Superb performances from the entire cast deliver an emotionally complete and satisfying film, with all the departments working beautifully in tandem, from design and music to cinematography and editing. This is mature cinema with something to say and plenty of entertaining ways to say it.
First published in the Sun-Herald
Review by Louise Keller:
Offering a different perspective on life in the 60s, this beautifully observed and inspiring film looks at life from the point of view of the black women who take care of the homes of their white employers and even more importantly raise their children. Adapted from Kathryn Stockett's novel, it's the story of Aibileen Clark (Viola Davis), a domestic help and nanny to a family in Jackson, Mississippi, where racial discrimination is the norm.
As the story's catalyst Skeeter (Emma Stone) discovers when she returns to her hometown and sees life through fresh eyes, it takes courage to tell the truth. What is life really like from the point of view of 'the help' who are treated as second class citizens with no recourse? As the truth unravels, we see life from all points of view. It's an engrossing glimpse into a world on the brink of change as the civil rights movement begins its march; a powerful human story filled with raw emotion, comic revelation and of how words can trigger actions and prompt explosive change.
When Skeeter is given a job at the local Jackson newspaper to write a cleaning advice column for housewives, she asks for help from Aibileen, the domestic who works for one of her friends. That's when Skeeter gets the idea to write the story that has never been told - from the point of view of Aibileen and others like her. 'What if you don't like what I say about white people?' she asks Skeeter suspiciously before being reassured it doesn't matter what Skeeter thinks; she is simply the conduit.
Director Tate Taylor, who co-wrote the screenplay with Kathryn Stockett, captures the ambiance and mood with great delicacy, perfectly describing the well-heeled, coiffed women a la Jackie Kennedy, who lunch, play bridge and support African children charities, although little charity is shown at home. Although the help takes care of everyone's most precious possession - their children - the consensus is that she should be kept at arm's length and never to use their bathroom - because blacks carry different diseases.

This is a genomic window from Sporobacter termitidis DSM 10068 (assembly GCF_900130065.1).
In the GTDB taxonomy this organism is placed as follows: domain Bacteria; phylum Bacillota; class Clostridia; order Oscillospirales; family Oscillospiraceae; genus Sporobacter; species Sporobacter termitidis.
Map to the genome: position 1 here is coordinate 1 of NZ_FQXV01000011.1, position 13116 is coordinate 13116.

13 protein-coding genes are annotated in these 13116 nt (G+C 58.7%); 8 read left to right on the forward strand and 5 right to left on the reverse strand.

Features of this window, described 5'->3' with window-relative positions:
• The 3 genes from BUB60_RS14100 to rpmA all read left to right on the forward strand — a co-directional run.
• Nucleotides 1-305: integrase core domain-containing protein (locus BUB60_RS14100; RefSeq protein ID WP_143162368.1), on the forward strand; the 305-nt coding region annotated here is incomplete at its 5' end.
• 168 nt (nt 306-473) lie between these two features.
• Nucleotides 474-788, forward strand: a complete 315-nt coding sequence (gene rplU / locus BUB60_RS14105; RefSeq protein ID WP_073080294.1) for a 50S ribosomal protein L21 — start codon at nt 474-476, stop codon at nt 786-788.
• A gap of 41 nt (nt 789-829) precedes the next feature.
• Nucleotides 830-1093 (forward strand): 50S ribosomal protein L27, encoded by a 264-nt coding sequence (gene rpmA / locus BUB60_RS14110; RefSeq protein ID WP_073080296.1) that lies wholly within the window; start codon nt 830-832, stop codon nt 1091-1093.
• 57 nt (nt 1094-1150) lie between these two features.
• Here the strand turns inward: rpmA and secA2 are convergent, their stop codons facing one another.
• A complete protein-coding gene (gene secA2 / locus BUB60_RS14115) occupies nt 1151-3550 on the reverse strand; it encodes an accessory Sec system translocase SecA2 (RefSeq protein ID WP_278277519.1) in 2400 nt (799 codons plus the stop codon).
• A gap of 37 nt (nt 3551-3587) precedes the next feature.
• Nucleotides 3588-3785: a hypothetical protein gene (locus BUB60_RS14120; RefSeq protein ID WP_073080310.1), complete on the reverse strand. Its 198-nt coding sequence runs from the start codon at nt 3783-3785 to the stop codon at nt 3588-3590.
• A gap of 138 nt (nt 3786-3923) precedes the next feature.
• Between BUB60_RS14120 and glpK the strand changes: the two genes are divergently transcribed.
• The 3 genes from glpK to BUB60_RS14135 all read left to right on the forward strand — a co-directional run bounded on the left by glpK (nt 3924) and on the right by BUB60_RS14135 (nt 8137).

Stone is a breath of fresh air as Skeeter, whose head of corkscrew curls is a sharp contrast to the sleek, smooth styles of her friends, as she cuts through the superficiality around her. Unlike her friends for whom marriage has been their top priority, Skeeter's priority is to write. Davis gives a powerful, solid performance as Aibileen and Octavia Spencer is a scene stealer as the irrepressible Minny Jackson whose crunchy fried chicken is to die for and whose famed chocolate pie plays a prominent and unforgettable role. It is the interaction between these three characters as they forge a bond and dare to defy convention and the law that forms the emotional hub of the story.
Bryce Dallas Howard is dastardly good as the patronising, despicable Hilly Holbrook and Jessica Chastain unforgettable as Celia Foote, the outcast who can't cook, has some of the film's best scenes. An impact is also made by Allison Janney and Sissy Spacek who play two mothers whose actions speak louder than words.
All the production values are excellent and the 60s music swings and twists just like the plot points in the narrative. I was profoundly moved by this story whose many layers conceal a powerhouse of emotion as they reveal universal truths.
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HELP, THE (M)
CAST: Emma Stone, Viola Davis, Bryce Dallas Howard, Jessica Chastain, Mike Vogel, Mary Steenburger, Allison Janney, Sissy Spacek, Anna Camp, Chris Lowell, Octavia Spencer, Ahna O'Reilly Aunjanue Ellis, Cicely Tyson
PRODUCER: Chris Columbus, Michael Barnathan, Brunson Green
DIRECTOR: Tate Taylor
SCRIPT: Tate Taylor (novel by Kathryn Stockett)
CINEMATOGRAPHER: Stephen Goldblatt
EDITOR: Hughes Winborne
MUSIC: Thomas Newman
PRODUCTION DESIGN: Mark Ricker
RUNNING TIME: 146 minutes
AUSTRALIAN DISTRIBUTOR: DreamWorks through Walt Disney
AUSTRALIAN RELEASE: September 1, 2011